Apart from grandstanding, which Bloomberg knows how to do, this is all about deflection from the main event: the killer himself.
Last night, I watched network coverage, wherein, of course, the anchors were in Newtown, standing n the street, “trying to make sense of the whole thing.”
If they’re so interested, along with the public, in figuring out why Adam Lanza killed all those children, you would think, with their enormous resources, they would find out who Lanza’s doctor-psychiatrist was in five minutes and ask him about his patient.
Of course, that’s sacred ground. Patient-doctor confidentiality.
Except the patient is dead.
So much for the networks wanting to know who Adam Lanza really was. It’s all a sham. They just want to keep asking the question over and over, pretending to be in the dark about the whole thing.
A d v e r t i s e m e n t
They want to “deepen the mystery” and emphasize how futile it is to get into the mind of a killer. They’ve got that rap down. They use it every time one of these mass murders happens.
They know about the psychiatric-drug connection to murders and suicides. But they won’t say the magic words. They’ll just keep biting their tongues.
And “out of respect for the victims,” the drug companies aren’t running ads anywhere near this media coverage. Translation: the companies don’t want to encourage the public to make the connection between meds and murder.
Prozac, murder. Zoloft, murder. Paxil, murder. Ritalin, murder.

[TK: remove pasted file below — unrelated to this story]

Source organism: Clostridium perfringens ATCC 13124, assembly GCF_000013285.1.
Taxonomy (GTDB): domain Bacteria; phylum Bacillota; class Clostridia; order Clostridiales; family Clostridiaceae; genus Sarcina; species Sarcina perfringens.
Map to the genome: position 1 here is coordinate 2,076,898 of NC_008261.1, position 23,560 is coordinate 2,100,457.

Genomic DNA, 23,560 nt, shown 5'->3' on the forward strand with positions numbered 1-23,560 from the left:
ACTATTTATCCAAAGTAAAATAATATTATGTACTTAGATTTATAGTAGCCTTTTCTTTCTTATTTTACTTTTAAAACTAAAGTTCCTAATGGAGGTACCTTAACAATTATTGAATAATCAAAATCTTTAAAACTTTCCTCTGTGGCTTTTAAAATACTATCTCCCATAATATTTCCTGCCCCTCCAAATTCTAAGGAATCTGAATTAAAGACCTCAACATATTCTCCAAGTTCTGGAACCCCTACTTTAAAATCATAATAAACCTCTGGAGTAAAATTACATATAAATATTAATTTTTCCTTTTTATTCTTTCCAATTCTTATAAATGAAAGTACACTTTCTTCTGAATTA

Bloomberg is playing the shill for new gun control. He’s the point man of the moment, insisting “the president do something meaningful” right now. It’s an orchestrated little play.
“Let’s ask Michael Moore what he thinks.”
And the Boston mayor is chiming in, too.
Meanwhile, the public is under the spell of mass hypnosis. Can’t stop watching the tube. Never stops to think, “Hey, why don’t they put Lanza’s doctor on the screen and have him talk about his patient?”
There are other elements of this mass trance. People bolster their belief that what happens in life is out of their hands. “See, it’s just like I thought. We have no power. I have no power. All we can do is grieve and try to heal. Light a candle.”
Notice another odd thing. No one in the tightly bound Newtown community is saying, “We’ve got to get to the bottom of this. We’ve got to find out what this killer was.” If they are saying it, you’re not seeing it on camera.
The people of Newtown can find out in an hour who Lanza’s doctor was. They can march right up to his office or house and knock on the door and tell him to come out and talk.
Why don’t they do it?
They’re still in shock, yes. But…………….